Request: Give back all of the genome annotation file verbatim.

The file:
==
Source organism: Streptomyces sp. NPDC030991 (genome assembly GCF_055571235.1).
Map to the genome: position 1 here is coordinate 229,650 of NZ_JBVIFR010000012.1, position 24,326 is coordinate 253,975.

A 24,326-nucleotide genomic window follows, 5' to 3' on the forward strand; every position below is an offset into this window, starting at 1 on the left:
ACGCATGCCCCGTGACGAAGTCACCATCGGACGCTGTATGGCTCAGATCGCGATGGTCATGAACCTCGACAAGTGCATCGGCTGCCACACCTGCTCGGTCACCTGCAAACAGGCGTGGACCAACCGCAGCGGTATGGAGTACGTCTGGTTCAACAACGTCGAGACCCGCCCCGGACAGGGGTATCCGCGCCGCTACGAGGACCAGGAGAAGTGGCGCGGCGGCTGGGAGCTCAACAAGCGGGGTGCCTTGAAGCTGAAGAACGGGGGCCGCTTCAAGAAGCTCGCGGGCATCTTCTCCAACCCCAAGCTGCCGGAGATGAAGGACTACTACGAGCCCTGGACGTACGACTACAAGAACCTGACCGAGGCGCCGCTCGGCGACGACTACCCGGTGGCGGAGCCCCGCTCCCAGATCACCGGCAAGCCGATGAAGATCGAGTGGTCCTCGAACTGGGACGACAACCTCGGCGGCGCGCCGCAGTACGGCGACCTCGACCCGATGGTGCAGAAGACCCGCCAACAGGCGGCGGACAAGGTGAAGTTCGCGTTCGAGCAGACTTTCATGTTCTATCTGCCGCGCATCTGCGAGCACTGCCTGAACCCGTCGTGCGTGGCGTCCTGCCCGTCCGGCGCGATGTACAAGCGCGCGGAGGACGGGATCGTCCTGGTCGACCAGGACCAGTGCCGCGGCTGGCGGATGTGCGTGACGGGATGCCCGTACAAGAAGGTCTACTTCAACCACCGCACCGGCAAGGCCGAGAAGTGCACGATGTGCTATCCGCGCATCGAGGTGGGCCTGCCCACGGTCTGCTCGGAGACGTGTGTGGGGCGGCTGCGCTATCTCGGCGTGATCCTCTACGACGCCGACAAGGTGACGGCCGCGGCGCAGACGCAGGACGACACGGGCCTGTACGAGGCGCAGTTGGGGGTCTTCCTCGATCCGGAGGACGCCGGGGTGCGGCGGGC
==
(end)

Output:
Source organism: Streptomyces sp. NPDC030991 (genome assembly GCF_055571235.1).
Map to the genome: position 1 here is coordinate 229,650 of NZ_JBVIFR010000012.1, position 24,326 is coordinate 253,975.

A 24,326-nucleotide genomic window follows, 5' to 3' on the forward strand; every position below is an offset into this window, starting at 1 on the left:
ACGCATGCCCCGTGACGAAGTCACCATCGGACGCTGTATGGCTCAGATCGCGATGGTCATGAACCTCGACAAGTGCATCGGCTGCCACACCTGCTCGGTCACCTGCAAACAGGCGTGGACCAACCGCAGCGGTATGGAGTACGTCTGGTTCAACAACGTCGAGACCCGCCCCGGACAGGGGTATCCGCGCCGCTACGAGGACCAGGAGAAGTGGCGCGGCGGCTGGGAGCTCAACAAGCGGGGTGCCTTGAAGCTGAAGAACGGGGGCCGCTTCAAGAAGCTCGCGGGCATCTTCTCCAACCCCAAGCTGCCGGAGATGAAGGACTACTACGAGCCCTGGACGTACGACTACAAGAACCTGACCGAGGCGCCGCTCGGCGACGACTACCCGGTGGCGGAGCCCCGCTCCCAGATCACCGGCAAGCCGATGAAGATCGAGTGGTCCTCGAACTGGGACGACAACCTCGGCGGCGCGCCGCAGTACGGCGACCTCGACCCGATGGTGCAGAAGACCCGCCAACAGGCGGCGGACAAGGTGAAGTTCGCGTTCGAGCAGACTTTCATGTTCTATCTGCCGCGCATCTGCGAGCACTGCCTGAACCCGTCGTGCGTGGCGTCCTGCCCGTCCGGCGCGATGTACAAGCGCGCGGAGGACGGGATCGTCCTGGTCGACCAGGACCAGTGCCGCGGCTGGCGGATGTGCGTGACGGGATGCCCGTACAAGAAGGTCTACTTCAACCACCGCACCGGCAAGGCCGAGAAGTGCACGATGTGCTATCCGCGCATCGAGGTGGGCCTGCCCACGGTCTGCTCGGAGACGTGTGTGGGGCGGCTGCGCTATCTCGGCGTGATCCTCTACGACGCCGACAAGGTGACGGCCGCGGCGCAGACGCAGGACGACACGGGCCTGTACGAGGCGCAGTTGGGGGTCTTCCTCGATCCGGAGGACGCCGGGGTGCGGCGGGC